by Naja Marie Aidt
translated by Denise Newman
Two Lines Press, 190 pages
reviewed by KC Mead-Brewer
Bestiality, child abuse, love, depression, heartbreak: these are among the many subjects brought to life in Naja Marie Aidt’s story collection, Baboon. Aidt, born in Greenland, a resident of Brooklyn, writes in the intersection, the most dangerous part of the street. Her stories stand boldly in the overlap of the ordinary and the absurd, between the wondrous and the vile. Brave and masterful, it’s no wonder Aidt has won both the Pen Literary Award and the Nordic Council Literature Prize.
In the story “Candy,” Aidt puts everyday absurdity on fantastic display. A woman accidentally steals a at the supermarket, only to end up stolen herself. Things go from bad to worse when her husband, our narrator, fights to get her back from the store detectives; in the process, he’s injured, robbed, belittled, and jeered. Still, he fights for her, knocking over display cans of clam chowder and shouting at the manager, who only belittles him further:
“Sir, I’ll have to ask you to leave at once. The customers are disturbed. We can’t take responsibility for that.” “Responsibility!” I shook my head and clenched my jaw. I made a show of taking out my phone and calling the police. “Police!” I hissed so that he’d know I wasn’t pretending.
It’s only when he finally has his wife back that he realizes she’s no longer quite so worth the effort. And in this moment our valiant hero curdles into a petulant child. No longer is he the man who fought for his wife, but the child who wailed at having his candy taken away only to lose interest in it the moment the sugar’s dissolved.
Your face reminded me of an old ball that’s been kicked to death and left at the edge of a large green field. Misshaped, gray, and flat. I left you standing there and got in the car. I suddenly had no desire to touch you.
Aidt’s style, as translated by Denise Newman, is at once dreamlike and shockingly concrete. The story, “The Green Darkness of the Big Trees”—about a man obsessed with a garden, depressed and deep-feeling, who tumbles into a tortured non-relationship with a young botany student—embodies this energizing combination from title to last word:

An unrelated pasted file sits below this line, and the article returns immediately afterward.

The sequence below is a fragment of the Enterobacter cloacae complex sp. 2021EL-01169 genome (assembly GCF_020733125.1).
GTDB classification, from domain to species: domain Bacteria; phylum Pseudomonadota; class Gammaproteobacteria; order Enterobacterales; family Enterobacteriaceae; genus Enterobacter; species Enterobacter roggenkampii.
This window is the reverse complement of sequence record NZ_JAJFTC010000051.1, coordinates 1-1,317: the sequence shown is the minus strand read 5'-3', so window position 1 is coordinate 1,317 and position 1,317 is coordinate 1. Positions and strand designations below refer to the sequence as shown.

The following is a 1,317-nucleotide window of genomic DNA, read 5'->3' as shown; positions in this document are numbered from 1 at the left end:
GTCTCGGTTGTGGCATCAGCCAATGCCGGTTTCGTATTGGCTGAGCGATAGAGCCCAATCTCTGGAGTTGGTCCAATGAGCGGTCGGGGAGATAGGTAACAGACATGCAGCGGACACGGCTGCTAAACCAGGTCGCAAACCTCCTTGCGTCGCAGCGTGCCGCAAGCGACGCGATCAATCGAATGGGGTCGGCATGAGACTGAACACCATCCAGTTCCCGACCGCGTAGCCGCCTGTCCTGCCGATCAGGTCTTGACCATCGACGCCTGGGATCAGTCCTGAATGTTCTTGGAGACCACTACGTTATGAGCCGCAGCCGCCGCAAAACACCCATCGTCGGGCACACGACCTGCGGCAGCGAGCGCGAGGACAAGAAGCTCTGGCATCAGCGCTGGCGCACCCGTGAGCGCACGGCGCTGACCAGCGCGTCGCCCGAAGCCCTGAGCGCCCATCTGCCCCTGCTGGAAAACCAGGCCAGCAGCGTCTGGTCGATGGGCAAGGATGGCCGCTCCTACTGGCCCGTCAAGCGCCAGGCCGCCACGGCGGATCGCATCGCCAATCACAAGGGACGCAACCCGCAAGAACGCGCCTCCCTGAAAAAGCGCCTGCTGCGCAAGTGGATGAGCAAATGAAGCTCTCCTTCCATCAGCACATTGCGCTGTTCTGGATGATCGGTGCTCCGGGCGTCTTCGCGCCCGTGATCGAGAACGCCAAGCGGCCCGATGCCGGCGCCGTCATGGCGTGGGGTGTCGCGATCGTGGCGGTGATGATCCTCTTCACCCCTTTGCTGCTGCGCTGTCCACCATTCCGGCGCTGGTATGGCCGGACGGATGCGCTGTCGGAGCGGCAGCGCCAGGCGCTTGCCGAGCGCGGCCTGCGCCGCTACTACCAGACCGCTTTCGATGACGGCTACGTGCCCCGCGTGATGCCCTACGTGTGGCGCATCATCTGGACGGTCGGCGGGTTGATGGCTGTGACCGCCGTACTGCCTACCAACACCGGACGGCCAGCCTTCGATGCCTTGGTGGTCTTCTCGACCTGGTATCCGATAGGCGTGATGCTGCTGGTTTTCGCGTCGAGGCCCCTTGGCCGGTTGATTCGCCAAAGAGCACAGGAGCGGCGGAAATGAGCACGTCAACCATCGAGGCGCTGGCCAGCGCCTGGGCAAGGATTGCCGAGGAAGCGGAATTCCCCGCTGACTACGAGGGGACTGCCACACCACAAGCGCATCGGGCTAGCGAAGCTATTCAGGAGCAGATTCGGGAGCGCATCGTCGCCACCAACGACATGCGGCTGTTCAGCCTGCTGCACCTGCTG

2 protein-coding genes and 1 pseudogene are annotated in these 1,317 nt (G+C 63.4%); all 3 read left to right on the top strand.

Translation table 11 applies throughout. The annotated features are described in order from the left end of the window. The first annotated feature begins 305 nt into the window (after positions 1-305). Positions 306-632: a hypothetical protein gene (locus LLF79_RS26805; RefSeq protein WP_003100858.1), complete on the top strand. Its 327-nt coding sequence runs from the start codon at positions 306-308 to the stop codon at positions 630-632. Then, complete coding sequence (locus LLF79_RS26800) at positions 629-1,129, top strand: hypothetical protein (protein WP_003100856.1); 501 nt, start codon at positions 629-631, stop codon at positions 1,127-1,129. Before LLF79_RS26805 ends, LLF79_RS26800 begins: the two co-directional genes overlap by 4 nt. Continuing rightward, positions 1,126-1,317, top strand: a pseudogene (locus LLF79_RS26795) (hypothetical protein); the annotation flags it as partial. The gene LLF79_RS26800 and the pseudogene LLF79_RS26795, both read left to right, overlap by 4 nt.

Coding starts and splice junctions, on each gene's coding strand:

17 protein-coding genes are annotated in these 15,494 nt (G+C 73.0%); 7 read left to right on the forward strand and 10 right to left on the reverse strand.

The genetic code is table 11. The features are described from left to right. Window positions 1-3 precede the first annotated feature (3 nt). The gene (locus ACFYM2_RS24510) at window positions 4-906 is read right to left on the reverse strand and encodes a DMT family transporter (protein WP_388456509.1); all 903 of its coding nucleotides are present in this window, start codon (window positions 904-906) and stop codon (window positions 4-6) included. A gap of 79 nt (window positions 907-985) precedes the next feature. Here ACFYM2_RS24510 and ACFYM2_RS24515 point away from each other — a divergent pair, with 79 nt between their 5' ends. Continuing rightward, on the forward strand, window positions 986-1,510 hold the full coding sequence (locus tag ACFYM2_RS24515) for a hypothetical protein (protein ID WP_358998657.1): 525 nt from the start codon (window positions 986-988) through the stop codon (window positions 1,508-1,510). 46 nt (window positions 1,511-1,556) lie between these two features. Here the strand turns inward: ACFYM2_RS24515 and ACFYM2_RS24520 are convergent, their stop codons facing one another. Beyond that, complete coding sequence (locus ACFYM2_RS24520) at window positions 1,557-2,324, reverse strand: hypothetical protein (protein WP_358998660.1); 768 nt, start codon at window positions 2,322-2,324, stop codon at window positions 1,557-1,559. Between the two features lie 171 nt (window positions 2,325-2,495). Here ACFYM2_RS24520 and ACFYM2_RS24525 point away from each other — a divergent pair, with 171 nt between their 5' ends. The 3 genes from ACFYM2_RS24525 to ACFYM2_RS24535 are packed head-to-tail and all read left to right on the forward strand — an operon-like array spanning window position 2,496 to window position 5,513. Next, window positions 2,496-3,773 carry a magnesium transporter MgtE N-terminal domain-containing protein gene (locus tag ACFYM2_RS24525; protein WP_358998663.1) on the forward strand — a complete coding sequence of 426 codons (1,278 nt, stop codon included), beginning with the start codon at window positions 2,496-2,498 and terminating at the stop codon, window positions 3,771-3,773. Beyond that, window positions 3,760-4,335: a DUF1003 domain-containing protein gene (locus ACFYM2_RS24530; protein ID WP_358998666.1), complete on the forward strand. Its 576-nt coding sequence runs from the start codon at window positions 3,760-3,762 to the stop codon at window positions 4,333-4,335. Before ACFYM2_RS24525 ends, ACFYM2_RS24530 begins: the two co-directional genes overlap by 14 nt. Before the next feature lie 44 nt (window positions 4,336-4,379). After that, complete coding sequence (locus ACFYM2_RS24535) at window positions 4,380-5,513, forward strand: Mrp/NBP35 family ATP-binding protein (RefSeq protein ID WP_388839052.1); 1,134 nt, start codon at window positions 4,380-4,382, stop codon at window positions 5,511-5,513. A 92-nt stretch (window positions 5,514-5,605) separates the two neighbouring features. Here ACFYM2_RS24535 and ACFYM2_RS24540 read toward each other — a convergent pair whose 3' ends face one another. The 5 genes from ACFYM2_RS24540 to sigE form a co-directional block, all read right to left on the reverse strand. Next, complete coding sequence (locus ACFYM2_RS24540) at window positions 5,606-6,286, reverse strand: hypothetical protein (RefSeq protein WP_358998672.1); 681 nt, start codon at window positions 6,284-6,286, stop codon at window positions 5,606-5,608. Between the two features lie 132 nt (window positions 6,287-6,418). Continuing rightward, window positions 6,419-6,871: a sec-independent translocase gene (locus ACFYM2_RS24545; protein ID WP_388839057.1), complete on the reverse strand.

It got darker, rainier, colder. I was stuck. A panic attack took hold of me. I woke up in the middle of the night with my heart in a wild gallop, terror-stricken, certain that my end was near. I sat at the edge of the bed in the dim light, feverishly checking my pulse, convinced that I was dead, that there was no relief, that eternity was here, on this planet, in this damp apartment, and I imagined that your last moment alive turns into eternity. The way lightning is materialized in a piece of glass.
Again and again, Aidt proves that she is fiercely unafraid of the ugly and sticks her fingers eagerly into the depressed, the sexual, the scatological.
In “Conference,” a woman spots a former lover sitting nearby at a lecture and suddenly all the pain of their broken relationship comes hurtling back. Where other authors might linger in the narrator’s memory to show such pain, Aidt draws only sharp, swift connections between past and present—a hand clutching bedsheets in a moment of ecstasy, a hand clutching a luncheon tablecloth in a moment of nausea. And where other authors might focus on the moment of direct confrontation between the narrator and her ex to form the story’s climax, Aidt leaves our protagonist sitting isolated and alone, unable to think clearly as her ex doles out meaningless small talk before ignoring and shutting her out once more. Nor does Aidt feel it necessary to leave us with a moment of triumph when the protagonist might learn to move on or gain some modicum of closure. Rather, she only dives deeper and deeper into the pain:
And that’s what made me so desperate and angry. There’s only you. And I vanished. It’s physics. It’s like a tree that moans when the branches rub against each other but they can’t move away. One of them wears out and it falls down, only to decay on the ground. It’s physics that determines which branch must surrender. I fell long and hard.
But even as our protagonist works up the courage to finally “shout something hurtful and inappropriate,” to give a bit of voice to all this painful decay, what comes out isn’t a biting insult or cutting accusation. What comes out is a humiliating rush of vomit.
In Aidt’s writing, we’re made to see the ugliness in love and the beauty in monsters. We’re called to empathize with those we would rather discard and deny. We’re called to openness and curiosity. Don’t look away, she seems to say. Don’t look away, this is important. This is where it gets good.
K.C. Mead-Brewer’s fiction and nonfiction has appeared in a variety of publications including Used Gravitrons; Life with Pets; Danse Macabre; SQUAT Birth Journal; Interdisciplinary Humanities; and Westphalia Press. She’s also been published as an academic, with her book, The Trickster in Ginsberg: A Critical Reading, having debuted in 2013 from McFarland & Co. As an editor, she’s worked on everything from The Baltimore Love Project’s debut art book (copyeditor) to former Seinfeld writer Peter Mehlman’s debut novel, It Won’t Always Be This Great (named one of the best comedy books of 2014 by The Washington Post) (developmental editor).